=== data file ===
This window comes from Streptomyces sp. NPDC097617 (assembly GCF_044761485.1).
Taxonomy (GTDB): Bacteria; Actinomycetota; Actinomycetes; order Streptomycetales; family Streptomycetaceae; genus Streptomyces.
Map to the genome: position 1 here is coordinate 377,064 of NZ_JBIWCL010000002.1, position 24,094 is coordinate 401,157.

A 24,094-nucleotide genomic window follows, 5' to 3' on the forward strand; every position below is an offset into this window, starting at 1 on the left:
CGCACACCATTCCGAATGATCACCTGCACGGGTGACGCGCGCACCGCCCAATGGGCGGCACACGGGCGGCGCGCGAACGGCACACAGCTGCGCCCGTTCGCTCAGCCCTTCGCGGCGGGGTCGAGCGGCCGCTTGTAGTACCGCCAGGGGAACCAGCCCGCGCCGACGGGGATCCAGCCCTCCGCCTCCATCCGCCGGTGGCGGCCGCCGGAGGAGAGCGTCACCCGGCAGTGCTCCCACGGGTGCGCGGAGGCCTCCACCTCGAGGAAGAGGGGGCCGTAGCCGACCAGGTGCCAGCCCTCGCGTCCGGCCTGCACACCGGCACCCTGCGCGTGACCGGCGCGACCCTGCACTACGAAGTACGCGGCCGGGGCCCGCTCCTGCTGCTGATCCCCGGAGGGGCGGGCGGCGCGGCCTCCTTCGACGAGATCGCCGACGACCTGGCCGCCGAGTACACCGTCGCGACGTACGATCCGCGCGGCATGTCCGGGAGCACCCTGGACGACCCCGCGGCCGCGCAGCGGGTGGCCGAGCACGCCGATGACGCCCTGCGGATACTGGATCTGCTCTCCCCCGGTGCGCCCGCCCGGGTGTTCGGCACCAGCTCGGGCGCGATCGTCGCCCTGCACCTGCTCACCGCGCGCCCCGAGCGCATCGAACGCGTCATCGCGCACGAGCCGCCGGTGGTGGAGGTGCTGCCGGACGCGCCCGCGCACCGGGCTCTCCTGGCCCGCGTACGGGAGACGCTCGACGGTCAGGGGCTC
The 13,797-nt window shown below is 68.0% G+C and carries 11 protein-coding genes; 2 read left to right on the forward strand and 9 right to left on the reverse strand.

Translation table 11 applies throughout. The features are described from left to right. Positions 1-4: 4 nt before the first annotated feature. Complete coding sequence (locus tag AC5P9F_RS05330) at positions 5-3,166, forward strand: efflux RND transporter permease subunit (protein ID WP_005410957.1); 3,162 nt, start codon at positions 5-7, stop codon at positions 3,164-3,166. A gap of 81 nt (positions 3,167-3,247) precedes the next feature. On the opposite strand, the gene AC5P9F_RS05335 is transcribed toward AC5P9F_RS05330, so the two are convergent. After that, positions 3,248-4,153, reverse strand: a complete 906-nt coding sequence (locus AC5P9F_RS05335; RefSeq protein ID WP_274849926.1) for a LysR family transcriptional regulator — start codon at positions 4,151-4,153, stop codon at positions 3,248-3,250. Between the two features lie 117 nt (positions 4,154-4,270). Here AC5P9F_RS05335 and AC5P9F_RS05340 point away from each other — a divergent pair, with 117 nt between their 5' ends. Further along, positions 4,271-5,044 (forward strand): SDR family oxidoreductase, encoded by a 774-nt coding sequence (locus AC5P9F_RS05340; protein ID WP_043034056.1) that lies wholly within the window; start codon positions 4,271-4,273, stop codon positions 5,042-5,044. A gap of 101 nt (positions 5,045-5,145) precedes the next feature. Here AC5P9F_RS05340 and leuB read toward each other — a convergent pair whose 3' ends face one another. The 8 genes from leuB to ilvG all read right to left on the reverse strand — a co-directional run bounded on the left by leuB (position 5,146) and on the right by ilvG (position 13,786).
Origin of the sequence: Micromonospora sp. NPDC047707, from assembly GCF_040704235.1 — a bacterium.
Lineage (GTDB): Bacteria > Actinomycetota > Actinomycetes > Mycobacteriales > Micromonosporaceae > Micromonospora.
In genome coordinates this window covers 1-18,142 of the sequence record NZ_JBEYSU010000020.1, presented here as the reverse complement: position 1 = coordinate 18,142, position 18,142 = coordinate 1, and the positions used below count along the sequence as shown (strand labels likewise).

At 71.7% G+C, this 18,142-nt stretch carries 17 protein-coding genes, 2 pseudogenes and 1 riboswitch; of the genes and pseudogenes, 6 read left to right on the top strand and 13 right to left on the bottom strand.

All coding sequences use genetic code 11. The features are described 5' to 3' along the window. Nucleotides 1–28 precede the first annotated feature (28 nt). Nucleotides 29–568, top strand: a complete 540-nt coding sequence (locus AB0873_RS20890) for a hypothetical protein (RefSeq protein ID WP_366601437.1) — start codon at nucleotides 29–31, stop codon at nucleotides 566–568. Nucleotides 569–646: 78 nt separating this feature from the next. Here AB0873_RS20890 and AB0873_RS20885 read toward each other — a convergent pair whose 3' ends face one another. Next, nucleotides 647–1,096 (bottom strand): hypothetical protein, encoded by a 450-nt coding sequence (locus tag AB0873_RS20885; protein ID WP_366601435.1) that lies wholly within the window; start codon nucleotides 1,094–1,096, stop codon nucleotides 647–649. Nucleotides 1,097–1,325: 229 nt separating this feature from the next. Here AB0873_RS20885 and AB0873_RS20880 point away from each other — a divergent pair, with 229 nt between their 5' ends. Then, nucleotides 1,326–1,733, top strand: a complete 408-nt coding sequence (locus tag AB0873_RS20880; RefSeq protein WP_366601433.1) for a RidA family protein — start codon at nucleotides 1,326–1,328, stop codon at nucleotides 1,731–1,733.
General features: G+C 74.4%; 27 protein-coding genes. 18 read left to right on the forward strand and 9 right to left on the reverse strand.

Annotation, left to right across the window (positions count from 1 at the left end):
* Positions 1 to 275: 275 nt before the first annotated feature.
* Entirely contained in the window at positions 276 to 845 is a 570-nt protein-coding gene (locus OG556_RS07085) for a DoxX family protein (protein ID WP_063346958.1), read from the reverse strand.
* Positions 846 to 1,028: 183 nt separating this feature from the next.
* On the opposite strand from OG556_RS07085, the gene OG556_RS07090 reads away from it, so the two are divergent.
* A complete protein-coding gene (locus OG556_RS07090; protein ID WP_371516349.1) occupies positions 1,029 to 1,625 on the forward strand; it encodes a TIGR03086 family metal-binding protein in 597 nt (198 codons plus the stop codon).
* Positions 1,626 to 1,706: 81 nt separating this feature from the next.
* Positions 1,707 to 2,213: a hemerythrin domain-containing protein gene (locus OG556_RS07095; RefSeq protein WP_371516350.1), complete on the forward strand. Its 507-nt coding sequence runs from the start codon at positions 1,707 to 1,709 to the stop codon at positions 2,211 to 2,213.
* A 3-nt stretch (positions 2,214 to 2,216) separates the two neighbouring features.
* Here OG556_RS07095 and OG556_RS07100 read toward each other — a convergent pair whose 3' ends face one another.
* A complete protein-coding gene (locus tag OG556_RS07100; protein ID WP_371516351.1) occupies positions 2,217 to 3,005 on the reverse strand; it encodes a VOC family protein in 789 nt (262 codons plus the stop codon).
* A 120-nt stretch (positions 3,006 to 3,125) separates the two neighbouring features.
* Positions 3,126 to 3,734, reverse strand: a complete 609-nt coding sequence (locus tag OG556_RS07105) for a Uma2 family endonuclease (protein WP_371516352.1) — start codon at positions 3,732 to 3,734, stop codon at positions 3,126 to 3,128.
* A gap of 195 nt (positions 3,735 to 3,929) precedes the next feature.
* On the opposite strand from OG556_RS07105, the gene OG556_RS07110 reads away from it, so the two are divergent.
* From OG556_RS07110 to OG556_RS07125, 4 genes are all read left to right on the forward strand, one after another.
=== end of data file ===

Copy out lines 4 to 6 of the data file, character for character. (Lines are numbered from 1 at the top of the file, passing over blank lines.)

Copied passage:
A 24,094-nucleotide genomic window follows, 5' to 3' on the forward strand; every position below is an offset into this window, starting at 1 on the left:
CGCACACCATTCCGAATGATCACCTGCACGGGTGACGCGCGCACCGCCCAATGGGCGGCACACGGGCGGCGCGCGAACGGCACACAGCTGCGCCCGTTCGCTCAGCCCTTCGCGGCGGGGTCGAGCGGCCGCTTGTAGTACCGCCAGGGGAACCAGCCCGCGCCGACGGGGATCCAGCCCTCCGCCTCCATCCGCCGGTGGCGGCCGCCGGAGGAGAGCGTCACCCGGCAGTGCTCCCACGGGTGCGCGGAGGCCTCCACCTCGAGGAAGAGGGGGCCGTAGCCGACCAGGTGCCAGCCCTCGCGTCCGGCCTGCACACCGGCACCCTGCGCGTGACCGGCGCGACCCTGCACTACGAAGTACGCGGCCGGGGCCCGCTCCTGCTGCTGATCCCCGGAGGGGCGGGCGGCGCGGCCTCCTTCGACGAGATCGCCGACGACCTGGCCGCCGAGTACACCGTCGCGACGTACGATCCGCGCGGCATGTCCGGGAGCACCCTGGACGACCCCGCGGCCGCGCAGCGGGTGGCCGAGCACGCCGATGACGCCCTGCGGATACTGGATCTGCTCTCCCCCGGTGCGCCCGCCCGGGTGTTCGGCACCAGCTCGGGCGCGATCGTCGCCCTGCACCTGCTCACCGCGCGCCCCGAGCGCATCGAACGCGTCATCGCGCACGAGCCGCCGGTGGTGGAGGTGCTGCCGGACGCGCCCGCGCACCGGGCTCTCCTGGCCCGCGTACGGGAGACGCTCGACGGTCAGGGGCTC
The 13,797-nt window shown below is 68.0% G+C and carries 11 protein-coding genes; 2 read left to right on the forward strand and 9 right to left on the reverse strand.